Not all smoking cessation products are FSA eligible. Some FSA providers don't count group therapy sessions, but check with your specific administrator. Habit-tracking and specific smoking-related mobile apps are also not FSA eligible.
If you don't see a notice that says it's FSA eligible, do some research before using your FSA card to buy the item.
How to Sign Up for an FSA
If you're ready to quit smoking and want to save money in the process, sign up for an FSA. You can sign up for one during open enrollment, which is usually held in the fall, or during the plan year if you have a special qualifying event.
Special qualifying events include:
●Getting married, getting divorced or any other change in marital status
●Having a child
●Change in employment
You have to choose how much to save in your FSA when you sign up for an account. That figure should be fairly conservative because you can't change the contribution figure during the plan year unless you experience one of the qualifying events listed above.
How to Save on Smoking Cessation Items
There are other ways to save money beyond using your FSA.
Many manufacturers have coupons for smoking cessation items like nicotine patches, gum, inhalers and lozenges. You can find the coupons online or in local paper. If possible, try to match the coupons to store sales for extra discounts.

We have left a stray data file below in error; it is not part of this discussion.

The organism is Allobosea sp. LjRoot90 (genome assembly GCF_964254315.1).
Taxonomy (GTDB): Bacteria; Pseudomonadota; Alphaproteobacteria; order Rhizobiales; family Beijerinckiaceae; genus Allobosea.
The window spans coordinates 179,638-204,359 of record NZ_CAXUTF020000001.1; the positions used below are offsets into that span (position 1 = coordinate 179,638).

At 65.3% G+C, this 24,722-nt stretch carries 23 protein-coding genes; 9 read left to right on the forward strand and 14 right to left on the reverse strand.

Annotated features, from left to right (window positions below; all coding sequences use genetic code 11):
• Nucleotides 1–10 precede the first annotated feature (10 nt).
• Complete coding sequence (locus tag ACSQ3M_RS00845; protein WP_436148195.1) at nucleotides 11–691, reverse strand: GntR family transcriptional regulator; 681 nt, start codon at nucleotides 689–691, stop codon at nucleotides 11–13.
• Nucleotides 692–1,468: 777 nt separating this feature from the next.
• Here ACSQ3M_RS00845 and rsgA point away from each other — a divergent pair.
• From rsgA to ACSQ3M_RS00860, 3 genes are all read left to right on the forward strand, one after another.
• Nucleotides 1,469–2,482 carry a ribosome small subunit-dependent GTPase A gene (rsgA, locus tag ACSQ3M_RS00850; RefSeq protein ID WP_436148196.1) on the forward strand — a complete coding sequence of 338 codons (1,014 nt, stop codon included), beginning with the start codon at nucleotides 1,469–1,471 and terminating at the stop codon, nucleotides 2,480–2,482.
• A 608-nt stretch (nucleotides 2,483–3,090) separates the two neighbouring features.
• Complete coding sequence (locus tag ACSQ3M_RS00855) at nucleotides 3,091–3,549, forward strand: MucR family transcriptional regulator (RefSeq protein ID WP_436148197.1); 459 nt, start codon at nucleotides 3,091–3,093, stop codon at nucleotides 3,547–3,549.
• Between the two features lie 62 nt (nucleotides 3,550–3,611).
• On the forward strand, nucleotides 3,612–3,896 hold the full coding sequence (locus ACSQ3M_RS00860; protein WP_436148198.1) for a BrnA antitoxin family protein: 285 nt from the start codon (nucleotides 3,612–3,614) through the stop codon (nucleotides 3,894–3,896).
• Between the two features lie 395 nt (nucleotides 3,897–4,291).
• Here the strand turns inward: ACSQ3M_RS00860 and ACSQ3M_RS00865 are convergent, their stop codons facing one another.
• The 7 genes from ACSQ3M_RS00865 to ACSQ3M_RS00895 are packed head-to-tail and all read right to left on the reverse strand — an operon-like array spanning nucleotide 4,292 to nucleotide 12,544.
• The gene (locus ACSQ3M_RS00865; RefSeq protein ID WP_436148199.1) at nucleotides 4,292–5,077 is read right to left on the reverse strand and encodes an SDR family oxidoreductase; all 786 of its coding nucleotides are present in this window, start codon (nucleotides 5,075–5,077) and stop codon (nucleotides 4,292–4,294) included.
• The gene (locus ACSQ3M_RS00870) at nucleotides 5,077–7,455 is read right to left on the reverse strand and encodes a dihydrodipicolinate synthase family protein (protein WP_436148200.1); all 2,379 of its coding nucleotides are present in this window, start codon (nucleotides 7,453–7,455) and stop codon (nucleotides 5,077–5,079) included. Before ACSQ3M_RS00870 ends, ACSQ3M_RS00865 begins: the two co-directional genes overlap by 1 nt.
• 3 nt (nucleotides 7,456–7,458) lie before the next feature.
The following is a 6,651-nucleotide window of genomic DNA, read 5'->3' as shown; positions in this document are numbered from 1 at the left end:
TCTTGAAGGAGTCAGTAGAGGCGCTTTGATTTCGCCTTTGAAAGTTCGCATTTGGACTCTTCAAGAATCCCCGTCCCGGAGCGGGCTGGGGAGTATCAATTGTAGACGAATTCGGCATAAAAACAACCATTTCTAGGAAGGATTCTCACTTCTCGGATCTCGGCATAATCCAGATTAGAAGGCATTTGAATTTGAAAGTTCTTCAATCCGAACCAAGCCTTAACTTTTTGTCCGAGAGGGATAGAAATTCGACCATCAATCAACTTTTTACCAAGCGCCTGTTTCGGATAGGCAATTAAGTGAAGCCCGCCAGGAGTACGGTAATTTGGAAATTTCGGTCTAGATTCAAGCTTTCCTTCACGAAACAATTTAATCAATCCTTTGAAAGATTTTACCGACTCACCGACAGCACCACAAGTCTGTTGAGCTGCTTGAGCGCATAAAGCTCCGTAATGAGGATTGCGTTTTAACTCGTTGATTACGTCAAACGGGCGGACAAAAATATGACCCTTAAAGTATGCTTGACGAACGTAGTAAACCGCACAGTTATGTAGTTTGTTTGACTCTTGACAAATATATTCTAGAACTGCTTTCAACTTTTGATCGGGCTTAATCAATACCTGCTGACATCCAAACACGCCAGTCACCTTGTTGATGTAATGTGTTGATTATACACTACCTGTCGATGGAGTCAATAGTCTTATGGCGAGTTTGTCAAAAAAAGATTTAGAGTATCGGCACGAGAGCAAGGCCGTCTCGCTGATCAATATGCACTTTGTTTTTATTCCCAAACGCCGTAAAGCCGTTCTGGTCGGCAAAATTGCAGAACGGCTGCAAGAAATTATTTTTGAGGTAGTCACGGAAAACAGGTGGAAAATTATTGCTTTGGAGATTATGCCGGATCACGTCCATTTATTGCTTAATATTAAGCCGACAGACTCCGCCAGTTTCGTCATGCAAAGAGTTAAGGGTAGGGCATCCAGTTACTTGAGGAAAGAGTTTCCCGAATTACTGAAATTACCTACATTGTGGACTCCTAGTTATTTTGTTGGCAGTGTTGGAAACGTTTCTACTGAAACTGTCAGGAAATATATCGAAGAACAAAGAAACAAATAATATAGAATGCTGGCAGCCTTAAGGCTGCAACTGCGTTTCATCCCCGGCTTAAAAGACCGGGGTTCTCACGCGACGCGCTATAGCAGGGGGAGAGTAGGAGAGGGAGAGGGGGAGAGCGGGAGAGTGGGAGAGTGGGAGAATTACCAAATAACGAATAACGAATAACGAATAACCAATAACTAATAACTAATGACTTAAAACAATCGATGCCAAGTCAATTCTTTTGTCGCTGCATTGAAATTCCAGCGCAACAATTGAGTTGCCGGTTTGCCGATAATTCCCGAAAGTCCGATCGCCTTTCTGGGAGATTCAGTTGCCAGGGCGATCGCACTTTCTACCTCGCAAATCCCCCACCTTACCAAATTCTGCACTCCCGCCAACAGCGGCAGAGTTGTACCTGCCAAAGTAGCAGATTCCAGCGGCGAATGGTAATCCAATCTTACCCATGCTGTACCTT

Like other medical supplies, there are name-brand products and generic versions. You can often save several dollars a box if you buy the generic version.
With nicotine patches, the only difference between the various brands is that some adhesives may work better for some people. If possible, keep your receipt and buy the patches from a store with a good return policy. They may let you return the patches if they don't stick as well.
Almost every drugstore, grocery store pharmacy and warehouse club will sell smoking cessation products. But the prices may vary. Before you shop, compare prices on the items you like and see where to find the best deal.
In general, drugstores often have higher prices while grocery stores and warehouse clubs have better deals. The downside with warehouse clubs is that all the items are in bulk. If you don't need 300 pieces of nicotine gum, then you're better off buying a smaller pack at a regular store.
Look for Prescription Discounts
If you're buying a prescription medication and your insurance doesn't cover it, see if a coupon discount service has any lower rates. You may even pay less with a discount program even if your insurance does cover it.
You can also contact the manufacturer directly through their customer service department and ask for a coupon. Sometimes their customer service reps are happy to send one. You can also try reaching out on social media.
Quitting smoking is undoubtedly tough - so use every tool at your disposal, including your FSA dollars, to finally kick the habit for good.
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Zina Kumok is a freelance writer specializing in personal finance. A Certified Financial Health Counselor and Student Loan Counselor, she also works as a money coach helping people one-on-one at Conscious Coins. She has been featured in Lifehacker, DailyWorth and Time. She paid off $28,000 worth of student loans in three years.